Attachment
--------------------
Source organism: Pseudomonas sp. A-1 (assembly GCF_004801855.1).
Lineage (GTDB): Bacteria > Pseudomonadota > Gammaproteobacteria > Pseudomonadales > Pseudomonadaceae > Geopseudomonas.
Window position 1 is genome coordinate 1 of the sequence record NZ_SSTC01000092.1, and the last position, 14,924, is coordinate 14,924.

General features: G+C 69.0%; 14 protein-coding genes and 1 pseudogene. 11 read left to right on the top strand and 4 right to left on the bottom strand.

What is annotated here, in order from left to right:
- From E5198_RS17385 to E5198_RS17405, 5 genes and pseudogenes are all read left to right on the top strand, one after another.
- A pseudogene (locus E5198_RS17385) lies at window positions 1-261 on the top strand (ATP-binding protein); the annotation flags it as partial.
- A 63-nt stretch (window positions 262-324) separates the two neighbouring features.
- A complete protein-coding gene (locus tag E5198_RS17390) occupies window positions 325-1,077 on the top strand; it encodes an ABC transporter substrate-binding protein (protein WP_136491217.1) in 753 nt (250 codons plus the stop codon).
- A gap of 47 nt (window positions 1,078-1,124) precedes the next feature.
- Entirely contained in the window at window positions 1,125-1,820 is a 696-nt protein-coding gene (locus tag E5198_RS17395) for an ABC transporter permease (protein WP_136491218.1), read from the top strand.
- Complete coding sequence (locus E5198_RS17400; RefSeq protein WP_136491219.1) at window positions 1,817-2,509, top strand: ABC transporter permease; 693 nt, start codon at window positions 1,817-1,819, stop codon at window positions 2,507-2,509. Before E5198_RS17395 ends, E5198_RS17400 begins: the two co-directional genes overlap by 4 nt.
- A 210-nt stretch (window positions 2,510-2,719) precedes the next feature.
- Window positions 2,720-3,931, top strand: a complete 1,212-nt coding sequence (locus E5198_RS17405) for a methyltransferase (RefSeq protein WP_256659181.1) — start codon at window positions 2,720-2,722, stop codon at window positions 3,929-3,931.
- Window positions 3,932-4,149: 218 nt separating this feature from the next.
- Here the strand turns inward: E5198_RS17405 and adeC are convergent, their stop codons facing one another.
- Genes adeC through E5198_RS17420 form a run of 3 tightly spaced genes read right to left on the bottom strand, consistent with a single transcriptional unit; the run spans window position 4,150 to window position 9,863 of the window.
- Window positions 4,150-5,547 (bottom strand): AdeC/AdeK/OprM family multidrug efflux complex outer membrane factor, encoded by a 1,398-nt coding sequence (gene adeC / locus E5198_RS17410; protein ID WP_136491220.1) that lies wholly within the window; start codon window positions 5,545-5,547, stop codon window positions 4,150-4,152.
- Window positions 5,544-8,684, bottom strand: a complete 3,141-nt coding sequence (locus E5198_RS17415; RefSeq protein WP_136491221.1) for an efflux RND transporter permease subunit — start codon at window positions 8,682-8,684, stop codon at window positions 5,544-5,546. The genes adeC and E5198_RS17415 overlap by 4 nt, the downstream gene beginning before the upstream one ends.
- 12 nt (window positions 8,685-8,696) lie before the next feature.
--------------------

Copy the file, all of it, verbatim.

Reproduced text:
Source organism: Pseudomonas sp. A-1 (assembly GCF_004801855.1).
Lineage (GTDB): Bacteria > Pseudomonadota > Gammaproteobacteria > Pseudomonadales > Pseudomonadaceae > Geopseudomonas.
Window position 1 is genome coordinate 1 of the sequence record NZ_SSTC01000092.1, and the last position, 14,924, is coordinate 14,924.

General features: G+C 69.0%; 14 protein-coding genes and 1 pseudogene. 11 read left to right on the top strand and 4 right to left on the bottom strand.

What is annotated here, in order from left to right:
- From E5198_RS17385 to E5198_RS17405, 5 genes and pseudogenes are all read left to right on the top strand, one after another.
- A pseudogene (locus E5198_RS17385) lies at window positions 1-261 on the top strand (ATP-binding protein); the annotation flags it as partial.
- A 63-nt stretch (window positions 262-324) separates the two neighbouring features.
- A complete protein-coding gene (locus tag E5198_RS17390) occupies window positions 325-1,077 on the top strand; it encodes an ABC transporter substrate-binding protein (protein WP_136491217.1) in 753 nt (250 codons plus the stop codon).
- A gap of 47 nt (window positions 1,078-1,124) precedes the next feature.
- Entirely contained in the window at window positions 1,125-1,820 is a 696-nt protein-coding gene (locus tag E5198_RS17395) for an ABC transporter permease (protein WP_136491218.1), read from the top strand.
- Complete coding sequence (locus E5198_RS17400; RefSeq protein WP_136491219.1) at window positions 1,817-2,509, top strand: ABC transporter permease; 693 nt, start codon at window positions 1,817-1,819, stop codon at window positions 2,507-2,509. Before E5198_RS17395 ends, E5198_RS17400 begins: the two co-directional genes overlap by 4 nt.
- A 210-nt stretch (window positions 2,510-2,719) precedes the next feature.
- Window positions 2,720-3,931, top strand: a complete 1,212-nt coding sequence (locus E5198_RS17405) for a methyltransferase (RefSeq protein WP_256659181.1) — start codon at window positions 2,720-2,722, stop codon at window positions 3,929-3,931.
- Window positions 3,932-4,149: 218 nt separating this feature from the next.
- Here the strand turns inward: E5198_RS17405 and adeC are convergent, their stop codons facing one another.
- Genes adeC through E5198_RS17420 form a run of 3 tightly spaced genes read right to left on the bottom strand, consistent with a single transcriptional unit; the run spans window position 4,150 to window position 9,863 of the window.
- Window positions 4,150-5,547 (bottom strand): AdeC/AdeK/OprM family multidrug efflux complex outer membrane factor, encoded by a 1,398-nt coding sequence (gene adeC / locus E5198_RS17410; protein ID WP_136491220.1) that lies wholly within the window; start codon window positions 5,545-5,547, stop codon window positions 4,150-4,152.
- Window positions 5,544-8,684, bottom strand: a complete 3,141-nt coding sequence (locus E5198_RS17415; RefSeq protein WP_136491221.1) for an efflux RND transporter permease subunit — start codon at window positions 8,682-8,684, stop codon at window positions 5,544-5,546. The genes adeC and E5198_RS17415 overlap by 4 nt, the downstream gene beginning before the upstream one ends.
- 12 nt (window positions 8,685-8,696) lie before the next feature.